As a result, he said, donations are drying up despite the enormous need for ongoing compassion and support.  

The exhibition at P21 Gallery in London runs until Oct. 5, 2018.

Emirati astronaut prepares to join elite Arab space club

Updated 20 July 2019

Emirati astronaut prepares to join elite Arab space club

  • Hazza Al-Mansoori 'living a dream' as he and backup astronaut train for space mission in September
  • Soyuz-MS 15 launch could be the beginning of a bold new era of Arab exploration of space

DUBAI: More than 30 years after an Arab first journeyed into space, an  Emirati is preparing to become the latest Arab space traveler when he joins a team of astronauts at the International Space Station (ISS) in September.

For months, Hazza Al-Mansoori and backup pilot Sultan Al-Neyadi have been undergoing intensive training in Russia, Germany and the US to prepare for the mission. The first Emirati to travel into space will make the historic journey on board a Soyuz-MS 15 spacecraft due to take off from the Baikonur Cosmodrome in Kazakhstan on Sept. 25.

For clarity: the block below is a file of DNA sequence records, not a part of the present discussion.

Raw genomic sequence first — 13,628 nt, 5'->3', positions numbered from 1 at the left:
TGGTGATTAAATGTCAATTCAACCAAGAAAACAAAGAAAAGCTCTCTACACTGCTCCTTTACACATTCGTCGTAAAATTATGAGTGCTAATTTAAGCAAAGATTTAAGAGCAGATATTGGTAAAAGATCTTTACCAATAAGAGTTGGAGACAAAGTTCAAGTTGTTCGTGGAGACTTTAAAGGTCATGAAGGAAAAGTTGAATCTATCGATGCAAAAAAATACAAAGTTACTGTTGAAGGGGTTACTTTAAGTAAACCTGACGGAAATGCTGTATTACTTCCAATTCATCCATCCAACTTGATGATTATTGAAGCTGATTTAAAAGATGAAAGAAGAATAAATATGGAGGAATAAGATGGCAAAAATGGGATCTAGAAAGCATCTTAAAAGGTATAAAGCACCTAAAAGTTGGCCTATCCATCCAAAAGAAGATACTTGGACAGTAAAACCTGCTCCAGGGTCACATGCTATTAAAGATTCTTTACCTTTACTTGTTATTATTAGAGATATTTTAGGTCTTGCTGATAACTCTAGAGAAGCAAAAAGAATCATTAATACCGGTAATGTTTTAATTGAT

During the eight-day mission, he will conduct a tour of the ISS for Arabic viewers on Earth and carry out 15 experiments for the Science in Space schools competition conducted by Dubai’s Mohammed bin Rashid Space Center.

The crew, who will include an American and a Russian, are allowed to take up to 1 kg of personal items with them on the mission.

“I will take my family photo and share the experience of being in space with them,” Al-Mansoori said. There will also be an image of Sheikh Zayed, the UAE’s founding father, meeting American astronauts in 1976.

“I am also going to take an Emirati flag. I am living my dream and want to give something back to my country.”

‘I will take an Emirati flag into space. I am living my dream and want to give something back to my country.’